Study shows European hospitals miss every other HIV infection
Health professionals say that if the tests were offered more widely throughout the health care system, not as many HIV patients would be overlooked. They so this is especially true for Northern Europe.
When people are admitted to hospitals with symptoms that could be from HIV, physicians do not always provide them with HIV tests. Of the patients offered an HIV test, 99 percent accept.
"Hospitals would be able to diagnose almost twice as many people with HIV if they all adhered to the European guidelines on which people should be offered an HIV test,” Professor Jens Lundgren from the Department of Infectious Diseases at Rigshospitalet and Copenhagen University, said. “This is very unfortunate. When we fail to diagnose those living with HIV in time, they suffer more complications, their life expectancy is shortened and there is a greater risk that they may have transmitted the virus to others. This is why it's important to diagnose as many people as possible, early on.”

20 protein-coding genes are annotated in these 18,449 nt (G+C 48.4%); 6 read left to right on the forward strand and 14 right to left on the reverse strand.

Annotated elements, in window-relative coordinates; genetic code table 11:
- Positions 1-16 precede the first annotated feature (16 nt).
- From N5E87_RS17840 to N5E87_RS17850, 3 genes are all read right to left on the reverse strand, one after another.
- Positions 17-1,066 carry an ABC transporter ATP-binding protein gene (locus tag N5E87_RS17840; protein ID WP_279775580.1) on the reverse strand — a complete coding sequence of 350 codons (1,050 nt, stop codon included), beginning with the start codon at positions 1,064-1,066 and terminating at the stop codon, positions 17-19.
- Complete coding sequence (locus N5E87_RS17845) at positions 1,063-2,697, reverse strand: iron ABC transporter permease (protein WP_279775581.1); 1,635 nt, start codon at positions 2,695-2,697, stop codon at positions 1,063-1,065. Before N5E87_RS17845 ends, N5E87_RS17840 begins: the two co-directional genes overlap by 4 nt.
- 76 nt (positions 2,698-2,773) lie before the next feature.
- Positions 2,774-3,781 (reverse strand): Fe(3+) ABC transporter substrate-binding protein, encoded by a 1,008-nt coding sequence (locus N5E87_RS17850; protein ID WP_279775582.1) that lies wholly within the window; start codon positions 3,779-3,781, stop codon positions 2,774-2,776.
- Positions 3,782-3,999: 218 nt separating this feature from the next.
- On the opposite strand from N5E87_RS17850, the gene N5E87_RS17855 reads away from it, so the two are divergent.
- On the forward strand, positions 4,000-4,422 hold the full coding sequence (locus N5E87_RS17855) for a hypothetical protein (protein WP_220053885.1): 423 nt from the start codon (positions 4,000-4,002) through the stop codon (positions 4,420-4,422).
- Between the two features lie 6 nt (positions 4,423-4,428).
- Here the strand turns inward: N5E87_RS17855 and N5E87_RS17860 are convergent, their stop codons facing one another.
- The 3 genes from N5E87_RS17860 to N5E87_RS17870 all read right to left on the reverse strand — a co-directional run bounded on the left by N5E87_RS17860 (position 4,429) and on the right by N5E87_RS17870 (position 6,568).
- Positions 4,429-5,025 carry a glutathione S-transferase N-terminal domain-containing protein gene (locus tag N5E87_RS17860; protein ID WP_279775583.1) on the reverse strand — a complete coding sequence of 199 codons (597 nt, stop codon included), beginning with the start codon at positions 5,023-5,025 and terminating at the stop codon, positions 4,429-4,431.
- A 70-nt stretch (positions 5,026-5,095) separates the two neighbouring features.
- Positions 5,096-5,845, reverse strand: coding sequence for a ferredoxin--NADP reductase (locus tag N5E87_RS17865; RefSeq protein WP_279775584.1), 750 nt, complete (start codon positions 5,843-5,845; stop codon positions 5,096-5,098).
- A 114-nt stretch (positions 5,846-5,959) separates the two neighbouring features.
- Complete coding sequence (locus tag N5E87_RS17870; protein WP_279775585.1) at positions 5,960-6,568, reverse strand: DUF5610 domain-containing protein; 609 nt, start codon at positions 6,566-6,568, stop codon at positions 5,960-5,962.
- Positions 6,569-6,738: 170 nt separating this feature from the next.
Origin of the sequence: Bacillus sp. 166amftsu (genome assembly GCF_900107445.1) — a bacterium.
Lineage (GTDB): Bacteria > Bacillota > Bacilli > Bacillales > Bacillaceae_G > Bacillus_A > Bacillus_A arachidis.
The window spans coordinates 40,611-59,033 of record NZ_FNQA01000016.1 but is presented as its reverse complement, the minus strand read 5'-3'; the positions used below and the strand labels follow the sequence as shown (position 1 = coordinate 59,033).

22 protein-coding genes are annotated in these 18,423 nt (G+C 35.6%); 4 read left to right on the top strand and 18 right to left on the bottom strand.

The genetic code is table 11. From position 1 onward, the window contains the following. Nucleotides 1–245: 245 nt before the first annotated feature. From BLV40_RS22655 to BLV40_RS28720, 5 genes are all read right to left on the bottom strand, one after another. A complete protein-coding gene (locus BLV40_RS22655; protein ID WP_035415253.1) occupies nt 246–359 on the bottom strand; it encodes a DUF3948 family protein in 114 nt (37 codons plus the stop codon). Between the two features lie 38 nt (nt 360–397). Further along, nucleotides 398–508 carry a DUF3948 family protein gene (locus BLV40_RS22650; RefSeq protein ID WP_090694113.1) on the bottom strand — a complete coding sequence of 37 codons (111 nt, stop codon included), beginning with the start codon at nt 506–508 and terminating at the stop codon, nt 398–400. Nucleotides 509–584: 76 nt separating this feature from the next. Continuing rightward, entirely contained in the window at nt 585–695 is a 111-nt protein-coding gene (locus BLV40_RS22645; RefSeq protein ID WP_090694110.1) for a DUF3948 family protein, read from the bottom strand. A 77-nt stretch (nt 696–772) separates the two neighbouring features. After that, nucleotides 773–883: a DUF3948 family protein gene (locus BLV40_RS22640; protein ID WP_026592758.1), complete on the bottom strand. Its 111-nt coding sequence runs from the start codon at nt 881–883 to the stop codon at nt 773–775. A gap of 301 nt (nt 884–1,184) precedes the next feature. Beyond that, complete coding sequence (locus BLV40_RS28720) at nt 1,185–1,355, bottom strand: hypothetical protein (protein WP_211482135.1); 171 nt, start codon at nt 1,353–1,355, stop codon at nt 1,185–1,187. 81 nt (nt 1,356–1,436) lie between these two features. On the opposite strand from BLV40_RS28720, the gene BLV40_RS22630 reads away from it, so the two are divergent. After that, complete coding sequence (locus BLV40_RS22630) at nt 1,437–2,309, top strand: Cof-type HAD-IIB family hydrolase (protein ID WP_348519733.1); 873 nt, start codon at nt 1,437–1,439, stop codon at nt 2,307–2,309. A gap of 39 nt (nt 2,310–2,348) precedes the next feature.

Detecting the infection later increases the cost of treating the infection.
"These diseases are treated on wards that are not used to treating patients with HIV,” Lundgren said. “The test rate is higher for patients suffering tuberculosis and hepatitis, as they are often treated on wards that also treat patients with HIV. It appears that health care professionals in Northern Europe in particular encounter a barrier in terms of considering the possibility of an HIV infection and subsequent tests.”